McCain tax plan proposes family savings accounts, loophole closure
By Curt Anderson, Associated Press, 01/11/00WASHINGTON -- John McCain today outlined a five-year, $237 billion tax relief plan that also would set aside more than $700 billion to protect Social Security and create new all-purpose tax-free saving accounts for the middle class.
In a lunchtime speech to the Chamber of Commerce in Concord, N.H., McCain suggested it would be irresponsible to use most of projected budget surpluses to cut taxes -- as Republican presidential rival George W. Bush would do -- without planning for the retirement of the big baby boom generation, which will push Social Security toward insolvency.
"Others suggest that we should use every penny for tax cuts, forgetting we have promises to keep and a fleeting opportunity to keep our word without imperiling the economic future of our children and generations to come," McCain said.
The Arizona senator said his plan would provide a significant tax cut while setting aside 62 percent of the budget surplus that is not already earmarked for Social Security to help keep the retirement program afloat. The proposal would also set aside 10 percent of the non-Social Security surplus for Medicare and 5 percent to reduce the national debt.
To help pay for the changes, McCain said he would raise some $150 billion by closing a long list of corporate tax loopholes and shelters.
"Every tax dollar now wasted on special breaks for oil companies, ethanol giants, insurance companies and the multitude of other special interests with their armies of lobbyists, is now at risk," he said.
The Republican presidential front-runner, Texas Gov. Bush, is pushing a five-year, $483 billion tax relief plan that, among other things, would gradually cut all income tax rates, abolish estate taxes and double the $500 per-child tax credit. Critics say it would leave precious little for Social Security or Medicare.
In a statement today, Bush said he and McCain "have a fundamental disagreement" over taxes and how to use projected surpluses.
"I believe surpluses should be passed back to hardworking Americans," Bush said. "Senator McCain's plan would leave more money in Washington to be spent on more government."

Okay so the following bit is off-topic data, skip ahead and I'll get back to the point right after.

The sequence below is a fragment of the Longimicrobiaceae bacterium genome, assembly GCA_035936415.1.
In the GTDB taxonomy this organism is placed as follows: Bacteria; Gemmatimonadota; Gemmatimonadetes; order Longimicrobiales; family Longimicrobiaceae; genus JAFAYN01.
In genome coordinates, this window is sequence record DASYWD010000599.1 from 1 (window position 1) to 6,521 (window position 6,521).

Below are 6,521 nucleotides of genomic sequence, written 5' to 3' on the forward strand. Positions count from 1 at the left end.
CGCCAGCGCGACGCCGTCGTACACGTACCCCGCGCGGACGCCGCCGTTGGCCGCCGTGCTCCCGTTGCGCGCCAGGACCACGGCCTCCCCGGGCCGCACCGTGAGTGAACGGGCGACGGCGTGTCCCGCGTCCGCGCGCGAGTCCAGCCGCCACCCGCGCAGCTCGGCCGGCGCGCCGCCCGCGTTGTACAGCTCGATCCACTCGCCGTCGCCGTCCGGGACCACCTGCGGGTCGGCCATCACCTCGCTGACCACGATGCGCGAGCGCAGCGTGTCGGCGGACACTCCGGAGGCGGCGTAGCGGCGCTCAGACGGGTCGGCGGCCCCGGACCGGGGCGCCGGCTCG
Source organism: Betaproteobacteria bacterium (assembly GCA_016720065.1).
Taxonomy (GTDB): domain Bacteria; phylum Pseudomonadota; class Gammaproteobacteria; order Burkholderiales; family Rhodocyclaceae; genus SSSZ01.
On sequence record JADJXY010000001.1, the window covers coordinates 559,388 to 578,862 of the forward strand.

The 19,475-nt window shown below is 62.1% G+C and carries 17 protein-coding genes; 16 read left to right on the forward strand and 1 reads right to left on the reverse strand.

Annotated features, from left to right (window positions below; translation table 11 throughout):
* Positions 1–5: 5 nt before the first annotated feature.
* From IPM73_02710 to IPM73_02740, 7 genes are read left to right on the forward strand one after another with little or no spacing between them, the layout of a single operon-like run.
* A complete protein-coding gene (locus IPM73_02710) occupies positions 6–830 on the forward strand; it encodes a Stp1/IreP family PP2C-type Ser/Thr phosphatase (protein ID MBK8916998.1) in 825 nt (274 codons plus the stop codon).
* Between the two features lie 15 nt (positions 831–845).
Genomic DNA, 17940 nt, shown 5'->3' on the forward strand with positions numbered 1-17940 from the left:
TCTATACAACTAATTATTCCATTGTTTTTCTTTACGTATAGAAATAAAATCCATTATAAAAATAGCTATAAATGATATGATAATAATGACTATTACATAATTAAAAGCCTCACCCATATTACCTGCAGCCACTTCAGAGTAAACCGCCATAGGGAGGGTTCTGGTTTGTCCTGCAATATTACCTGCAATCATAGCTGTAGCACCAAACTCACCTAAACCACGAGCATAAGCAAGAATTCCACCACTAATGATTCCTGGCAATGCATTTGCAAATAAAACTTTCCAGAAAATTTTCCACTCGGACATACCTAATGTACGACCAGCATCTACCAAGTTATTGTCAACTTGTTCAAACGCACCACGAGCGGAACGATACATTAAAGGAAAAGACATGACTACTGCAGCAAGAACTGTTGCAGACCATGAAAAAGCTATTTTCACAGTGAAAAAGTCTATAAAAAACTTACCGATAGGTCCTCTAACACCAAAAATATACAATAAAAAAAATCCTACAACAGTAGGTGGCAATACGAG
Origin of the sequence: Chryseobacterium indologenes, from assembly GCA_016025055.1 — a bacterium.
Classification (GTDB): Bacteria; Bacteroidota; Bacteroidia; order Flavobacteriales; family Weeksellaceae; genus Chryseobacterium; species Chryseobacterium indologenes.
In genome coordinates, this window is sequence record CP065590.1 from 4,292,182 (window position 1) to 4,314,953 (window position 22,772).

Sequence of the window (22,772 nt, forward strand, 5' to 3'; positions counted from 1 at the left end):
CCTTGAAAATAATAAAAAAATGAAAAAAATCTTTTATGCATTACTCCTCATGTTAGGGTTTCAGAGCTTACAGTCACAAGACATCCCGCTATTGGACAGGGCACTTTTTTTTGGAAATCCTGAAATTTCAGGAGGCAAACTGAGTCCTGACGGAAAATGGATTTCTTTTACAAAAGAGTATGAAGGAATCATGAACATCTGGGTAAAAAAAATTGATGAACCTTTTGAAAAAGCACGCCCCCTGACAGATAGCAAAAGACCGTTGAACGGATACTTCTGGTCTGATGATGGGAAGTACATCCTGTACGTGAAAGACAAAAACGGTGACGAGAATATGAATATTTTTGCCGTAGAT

Much of McCain's plan has been made public before: Like Bush, the Arizona senator would increase the $500-a-child tax credit to $1,000. But McCain also wants to expand the bottom 15 percent tax bracket to couples with taxable income of $70,000, up from $43,050 now, and to $35,000 for singles, up from $25,750.
McCain would also create new "family security accounts" in which an individual in the new 15 percent income tax bracket could save up to $3,000 tax-free per year, $6,000 for married couples, aides said Monday on condition of anonymity.
Like a traditional individual retirement account, the money would be taxed as regular income when it is withdrawn. Unlike a traditional IRA, the money could be withdrawn after only one year without penalty and could be used for any purpose.
The idea is to enhance family savings with as few restrictions as possible, a McCain aide said.
Bush spokesman Ari Fleischer, however, said the savings proposal is "small dollar" compared to the amount middle-income people would save under Bush's broader income tax cuts. McCain's expansion of the bottom tax bracket, Fleischer said, would do nothing for the 71 percent of taxpayers who are already in it.
If elected, aides said, McCain would continue pushing up the income limits on the 15 percent income tax bracket in an effort to one day achieve a single, "flat" tax advocated by many GOP fiscal conservatives and championed by another GOP presidential challenger, publisher Steve Forbes.
McCain is working at establishing a flat tax "from the bottom up instead of the top down," the McCain adviser said.
Another major new item in McCain's proposal, which he will flesh out further today, would raise $150 billion over five years by closing corporate tax shelters and other breaks. In the Senate, McCain is a frequent critic of such arrangements.
In addition to setting aside billions to keep Social Security solvent, McCain wants to allow workers to save up to 20 percent of the payroll taxes they and their employers pay into the system for private investment accounts. Details of that plan would come later, campaign aides said.
McCain also proposes easing the "marriage penalty" paid by millions of two-income couples by raising the standard tax deduction from $7,200 to $8,600.
His plan includes an unspecified tax deduction for long-term care expenses, expansion of tax-free accounts for medical costs and education and elimination of income taxes for military personnel deployed or stationed overseas.